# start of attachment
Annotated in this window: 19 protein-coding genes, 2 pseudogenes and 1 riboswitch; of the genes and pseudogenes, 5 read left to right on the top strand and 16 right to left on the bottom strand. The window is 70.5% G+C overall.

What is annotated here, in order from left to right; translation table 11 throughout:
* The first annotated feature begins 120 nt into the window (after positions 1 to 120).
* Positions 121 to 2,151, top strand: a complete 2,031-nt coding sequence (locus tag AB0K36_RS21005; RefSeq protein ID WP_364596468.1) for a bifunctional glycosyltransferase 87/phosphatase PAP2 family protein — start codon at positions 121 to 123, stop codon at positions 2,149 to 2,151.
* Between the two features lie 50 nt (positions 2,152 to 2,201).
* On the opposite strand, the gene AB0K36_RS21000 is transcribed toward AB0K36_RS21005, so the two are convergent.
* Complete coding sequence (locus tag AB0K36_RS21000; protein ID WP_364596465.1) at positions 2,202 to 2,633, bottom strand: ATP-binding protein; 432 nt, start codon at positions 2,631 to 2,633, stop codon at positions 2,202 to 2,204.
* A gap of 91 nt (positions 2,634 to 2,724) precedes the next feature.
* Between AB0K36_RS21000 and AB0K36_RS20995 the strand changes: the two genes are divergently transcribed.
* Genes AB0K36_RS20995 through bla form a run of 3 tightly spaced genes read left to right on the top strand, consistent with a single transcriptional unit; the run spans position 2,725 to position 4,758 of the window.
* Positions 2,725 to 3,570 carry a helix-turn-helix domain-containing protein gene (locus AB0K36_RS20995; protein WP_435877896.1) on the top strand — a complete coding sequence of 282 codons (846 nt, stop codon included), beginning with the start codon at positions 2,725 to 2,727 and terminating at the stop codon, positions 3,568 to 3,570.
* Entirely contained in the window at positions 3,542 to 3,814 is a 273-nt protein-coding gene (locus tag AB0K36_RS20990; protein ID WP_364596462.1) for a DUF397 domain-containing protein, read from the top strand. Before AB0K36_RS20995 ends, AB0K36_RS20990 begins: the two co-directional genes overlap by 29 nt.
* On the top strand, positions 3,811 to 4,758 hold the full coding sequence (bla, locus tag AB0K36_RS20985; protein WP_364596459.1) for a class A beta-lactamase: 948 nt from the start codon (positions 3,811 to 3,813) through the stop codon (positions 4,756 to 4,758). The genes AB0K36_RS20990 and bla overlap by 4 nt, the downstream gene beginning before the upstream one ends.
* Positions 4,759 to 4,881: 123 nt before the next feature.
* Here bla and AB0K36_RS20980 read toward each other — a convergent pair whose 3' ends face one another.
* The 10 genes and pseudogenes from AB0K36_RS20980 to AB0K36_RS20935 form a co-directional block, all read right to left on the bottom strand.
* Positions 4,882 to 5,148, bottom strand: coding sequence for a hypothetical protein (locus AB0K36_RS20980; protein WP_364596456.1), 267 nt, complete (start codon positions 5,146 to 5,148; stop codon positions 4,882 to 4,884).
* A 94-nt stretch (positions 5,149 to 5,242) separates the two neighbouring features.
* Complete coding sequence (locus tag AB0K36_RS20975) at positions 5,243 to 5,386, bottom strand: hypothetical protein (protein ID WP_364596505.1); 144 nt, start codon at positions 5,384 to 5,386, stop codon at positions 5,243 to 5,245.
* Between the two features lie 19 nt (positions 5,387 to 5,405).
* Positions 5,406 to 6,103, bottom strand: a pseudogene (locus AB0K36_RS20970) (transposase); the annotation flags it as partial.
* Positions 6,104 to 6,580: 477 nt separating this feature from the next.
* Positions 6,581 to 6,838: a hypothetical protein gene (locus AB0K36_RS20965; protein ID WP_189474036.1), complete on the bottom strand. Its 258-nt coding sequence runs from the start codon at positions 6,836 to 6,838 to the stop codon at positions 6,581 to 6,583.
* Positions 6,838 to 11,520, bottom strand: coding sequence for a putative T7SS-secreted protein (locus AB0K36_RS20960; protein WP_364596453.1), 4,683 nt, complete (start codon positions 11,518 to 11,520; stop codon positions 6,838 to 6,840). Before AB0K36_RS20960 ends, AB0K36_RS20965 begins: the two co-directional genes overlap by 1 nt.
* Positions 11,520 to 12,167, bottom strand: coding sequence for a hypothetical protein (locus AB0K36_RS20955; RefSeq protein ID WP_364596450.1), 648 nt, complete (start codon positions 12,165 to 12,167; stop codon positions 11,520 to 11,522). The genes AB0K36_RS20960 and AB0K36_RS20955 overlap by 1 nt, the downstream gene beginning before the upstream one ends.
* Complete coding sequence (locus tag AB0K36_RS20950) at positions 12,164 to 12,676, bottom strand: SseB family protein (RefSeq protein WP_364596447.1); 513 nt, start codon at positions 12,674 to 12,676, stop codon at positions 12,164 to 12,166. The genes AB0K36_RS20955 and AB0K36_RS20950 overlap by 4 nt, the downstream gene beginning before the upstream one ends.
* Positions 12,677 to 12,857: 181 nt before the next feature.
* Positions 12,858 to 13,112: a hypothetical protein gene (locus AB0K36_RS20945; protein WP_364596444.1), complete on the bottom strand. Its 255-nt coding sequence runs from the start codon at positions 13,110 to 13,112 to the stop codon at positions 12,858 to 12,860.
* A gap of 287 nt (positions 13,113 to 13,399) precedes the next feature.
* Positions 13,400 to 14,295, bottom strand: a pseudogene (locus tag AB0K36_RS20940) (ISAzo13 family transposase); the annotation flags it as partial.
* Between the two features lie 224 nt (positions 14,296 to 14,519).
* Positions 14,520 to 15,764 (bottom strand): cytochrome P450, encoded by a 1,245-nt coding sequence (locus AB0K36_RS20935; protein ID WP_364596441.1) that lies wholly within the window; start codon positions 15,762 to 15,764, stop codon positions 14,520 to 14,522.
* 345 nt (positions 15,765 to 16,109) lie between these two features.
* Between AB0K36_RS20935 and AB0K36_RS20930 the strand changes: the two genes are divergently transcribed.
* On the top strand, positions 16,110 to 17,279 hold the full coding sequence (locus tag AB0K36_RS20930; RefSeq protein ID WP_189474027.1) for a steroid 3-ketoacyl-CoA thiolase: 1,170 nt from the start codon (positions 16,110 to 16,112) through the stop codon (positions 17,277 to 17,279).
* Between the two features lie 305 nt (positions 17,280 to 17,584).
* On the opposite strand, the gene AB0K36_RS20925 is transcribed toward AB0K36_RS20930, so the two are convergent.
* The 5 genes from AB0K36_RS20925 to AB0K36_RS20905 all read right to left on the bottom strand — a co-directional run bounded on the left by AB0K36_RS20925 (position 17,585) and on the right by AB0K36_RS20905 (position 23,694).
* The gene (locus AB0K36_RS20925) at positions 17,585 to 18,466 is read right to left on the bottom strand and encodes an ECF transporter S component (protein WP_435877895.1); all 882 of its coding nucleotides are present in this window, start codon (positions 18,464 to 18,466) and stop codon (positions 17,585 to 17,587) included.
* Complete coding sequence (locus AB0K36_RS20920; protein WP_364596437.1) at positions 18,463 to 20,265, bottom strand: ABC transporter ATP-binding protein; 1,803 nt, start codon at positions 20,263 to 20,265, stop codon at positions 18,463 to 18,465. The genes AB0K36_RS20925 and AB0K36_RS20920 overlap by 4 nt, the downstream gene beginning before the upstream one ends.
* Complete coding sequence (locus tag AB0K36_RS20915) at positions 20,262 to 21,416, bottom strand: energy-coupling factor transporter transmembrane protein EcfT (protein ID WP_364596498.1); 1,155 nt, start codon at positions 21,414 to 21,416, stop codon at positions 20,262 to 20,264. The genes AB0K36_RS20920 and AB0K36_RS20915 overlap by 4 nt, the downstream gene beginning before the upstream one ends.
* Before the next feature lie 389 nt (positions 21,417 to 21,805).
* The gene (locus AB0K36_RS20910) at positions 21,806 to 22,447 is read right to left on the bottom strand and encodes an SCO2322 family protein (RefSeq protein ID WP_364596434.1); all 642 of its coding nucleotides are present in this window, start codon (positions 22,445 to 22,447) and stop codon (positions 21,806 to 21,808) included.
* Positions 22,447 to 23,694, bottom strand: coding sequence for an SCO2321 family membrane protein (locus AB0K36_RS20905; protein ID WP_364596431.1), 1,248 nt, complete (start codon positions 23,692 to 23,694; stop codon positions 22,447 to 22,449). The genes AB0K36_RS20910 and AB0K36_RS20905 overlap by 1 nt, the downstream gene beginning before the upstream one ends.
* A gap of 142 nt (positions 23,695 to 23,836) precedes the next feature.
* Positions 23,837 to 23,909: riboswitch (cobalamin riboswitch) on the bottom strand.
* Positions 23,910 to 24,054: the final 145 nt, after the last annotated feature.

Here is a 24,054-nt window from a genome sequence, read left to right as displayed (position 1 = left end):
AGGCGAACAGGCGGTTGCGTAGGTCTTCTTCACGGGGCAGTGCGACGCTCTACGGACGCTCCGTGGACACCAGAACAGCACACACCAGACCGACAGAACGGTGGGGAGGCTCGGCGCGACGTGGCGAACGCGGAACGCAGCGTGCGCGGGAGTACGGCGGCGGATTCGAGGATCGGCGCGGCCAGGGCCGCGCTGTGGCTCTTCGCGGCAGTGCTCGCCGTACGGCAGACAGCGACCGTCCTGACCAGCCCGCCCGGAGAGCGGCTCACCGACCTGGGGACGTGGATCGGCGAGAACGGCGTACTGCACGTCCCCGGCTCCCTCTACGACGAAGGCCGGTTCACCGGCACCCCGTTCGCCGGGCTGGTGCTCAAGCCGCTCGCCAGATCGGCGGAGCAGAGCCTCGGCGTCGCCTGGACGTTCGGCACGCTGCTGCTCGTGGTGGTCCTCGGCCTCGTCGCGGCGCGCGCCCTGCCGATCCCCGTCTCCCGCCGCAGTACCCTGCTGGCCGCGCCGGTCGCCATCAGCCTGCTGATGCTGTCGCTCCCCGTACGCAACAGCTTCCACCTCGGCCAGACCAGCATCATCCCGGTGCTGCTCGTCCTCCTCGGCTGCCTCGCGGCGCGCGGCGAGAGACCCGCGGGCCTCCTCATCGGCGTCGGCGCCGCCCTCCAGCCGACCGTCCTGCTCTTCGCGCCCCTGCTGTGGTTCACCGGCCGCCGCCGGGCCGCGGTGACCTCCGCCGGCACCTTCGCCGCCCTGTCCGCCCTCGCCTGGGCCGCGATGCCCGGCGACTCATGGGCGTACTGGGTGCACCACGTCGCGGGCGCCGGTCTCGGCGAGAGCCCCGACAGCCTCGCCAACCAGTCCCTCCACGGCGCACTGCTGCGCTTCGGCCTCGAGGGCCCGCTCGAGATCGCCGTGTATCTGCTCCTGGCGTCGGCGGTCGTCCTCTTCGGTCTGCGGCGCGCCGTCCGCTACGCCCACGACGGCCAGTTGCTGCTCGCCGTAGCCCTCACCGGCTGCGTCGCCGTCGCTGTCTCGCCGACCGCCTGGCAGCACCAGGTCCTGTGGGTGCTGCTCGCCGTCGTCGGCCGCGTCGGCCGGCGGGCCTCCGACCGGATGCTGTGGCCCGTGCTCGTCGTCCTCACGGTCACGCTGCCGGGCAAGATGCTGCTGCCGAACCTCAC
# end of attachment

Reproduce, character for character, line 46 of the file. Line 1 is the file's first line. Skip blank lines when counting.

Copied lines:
* Positions 23,837 to 23,909: riboswitch (cobalamin riboswitch) on the bottom strand.